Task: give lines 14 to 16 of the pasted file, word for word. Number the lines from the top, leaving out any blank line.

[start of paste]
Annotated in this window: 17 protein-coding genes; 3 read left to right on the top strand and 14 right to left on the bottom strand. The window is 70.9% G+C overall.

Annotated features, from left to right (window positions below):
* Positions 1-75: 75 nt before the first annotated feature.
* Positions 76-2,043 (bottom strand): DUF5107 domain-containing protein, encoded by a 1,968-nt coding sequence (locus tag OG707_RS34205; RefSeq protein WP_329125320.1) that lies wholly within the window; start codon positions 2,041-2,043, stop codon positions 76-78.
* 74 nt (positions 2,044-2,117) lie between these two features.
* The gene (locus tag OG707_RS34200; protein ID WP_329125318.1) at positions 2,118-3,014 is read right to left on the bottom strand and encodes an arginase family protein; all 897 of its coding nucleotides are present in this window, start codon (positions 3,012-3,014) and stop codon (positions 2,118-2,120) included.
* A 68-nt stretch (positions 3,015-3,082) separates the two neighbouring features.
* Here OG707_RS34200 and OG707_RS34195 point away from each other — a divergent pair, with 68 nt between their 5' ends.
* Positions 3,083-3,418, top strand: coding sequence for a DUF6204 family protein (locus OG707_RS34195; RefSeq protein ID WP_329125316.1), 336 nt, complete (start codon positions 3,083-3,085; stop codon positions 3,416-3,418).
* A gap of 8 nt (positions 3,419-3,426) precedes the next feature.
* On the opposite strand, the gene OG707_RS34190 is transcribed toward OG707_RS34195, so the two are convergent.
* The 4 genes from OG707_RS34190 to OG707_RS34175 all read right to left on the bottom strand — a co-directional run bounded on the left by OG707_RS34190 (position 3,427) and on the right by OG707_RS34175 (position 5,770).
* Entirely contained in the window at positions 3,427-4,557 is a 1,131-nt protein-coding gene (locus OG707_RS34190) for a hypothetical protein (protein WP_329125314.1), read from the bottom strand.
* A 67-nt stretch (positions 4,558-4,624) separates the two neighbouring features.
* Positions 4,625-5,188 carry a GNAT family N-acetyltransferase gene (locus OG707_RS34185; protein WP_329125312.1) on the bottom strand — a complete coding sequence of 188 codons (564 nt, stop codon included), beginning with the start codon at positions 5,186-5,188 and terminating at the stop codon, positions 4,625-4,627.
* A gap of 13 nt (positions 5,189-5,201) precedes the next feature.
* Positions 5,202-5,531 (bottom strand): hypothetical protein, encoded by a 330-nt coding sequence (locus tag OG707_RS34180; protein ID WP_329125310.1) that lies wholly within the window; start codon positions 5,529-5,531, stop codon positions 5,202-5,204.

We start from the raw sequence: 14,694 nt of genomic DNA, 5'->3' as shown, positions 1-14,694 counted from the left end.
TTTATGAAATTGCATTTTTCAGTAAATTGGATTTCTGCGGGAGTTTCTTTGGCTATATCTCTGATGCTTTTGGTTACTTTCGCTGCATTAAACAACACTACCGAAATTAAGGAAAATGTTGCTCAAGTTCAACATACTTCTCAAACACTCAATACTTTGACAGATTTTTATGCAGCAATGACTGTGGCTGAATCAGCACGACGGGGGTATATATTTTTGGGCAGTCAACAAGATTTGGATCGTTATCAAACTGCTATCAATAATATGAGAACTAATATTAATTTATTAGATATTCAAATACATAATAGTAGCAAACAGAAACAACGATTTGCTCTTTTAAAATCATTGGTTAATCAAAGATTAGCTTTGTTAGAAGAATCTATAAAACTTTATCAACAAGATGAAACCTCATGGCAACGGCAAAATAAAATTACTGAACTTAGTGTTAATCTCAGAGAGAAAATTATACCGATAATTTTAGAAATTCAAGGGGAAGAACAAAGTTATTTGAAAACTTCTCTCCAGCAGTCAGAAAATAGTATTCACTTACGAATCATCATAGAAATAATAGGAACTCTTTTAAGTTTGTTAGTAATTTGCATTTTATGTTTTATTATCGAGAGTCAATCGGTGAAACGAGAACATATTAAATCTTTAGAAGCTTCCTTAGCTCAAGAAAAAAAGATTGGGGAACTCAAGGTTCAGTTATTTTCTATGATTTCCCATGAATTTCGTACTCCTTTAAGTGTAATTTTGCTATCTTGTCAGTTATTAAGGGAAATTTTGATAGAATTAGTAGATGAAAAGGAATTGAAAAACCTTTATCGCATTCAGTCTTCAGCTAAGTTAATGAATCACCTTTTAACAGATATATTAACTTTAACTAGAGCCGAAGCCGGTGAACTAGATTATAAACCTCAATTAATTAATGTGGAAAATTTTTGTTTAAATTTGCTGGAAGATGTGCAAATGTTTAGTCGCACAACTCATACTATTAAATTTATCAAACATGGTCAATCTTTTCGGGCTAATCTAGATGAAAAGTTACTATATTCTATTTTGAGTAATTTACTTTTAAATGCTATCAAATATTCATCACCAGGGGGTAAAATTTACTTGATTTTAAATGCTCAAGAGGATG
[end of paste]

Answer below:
* A 67-nt stretch (positions 4,558-4,624) separates the two neighbouring features.
* Positions 4,625-5,188 carry a GNAT family N-acetyltransferase gene (locus OG707_RS34185; protein WP_329125312.1) on the bottom strand — a complete coding sequence of 188 codons (564 nt, stop codon included), beginning with the start codon at positions 5,186-5,188 and terminating at the stop codon, positions 4,625-4,627.
* A gap of 13 nt (positions 5,189-5,201) precedes the next feature.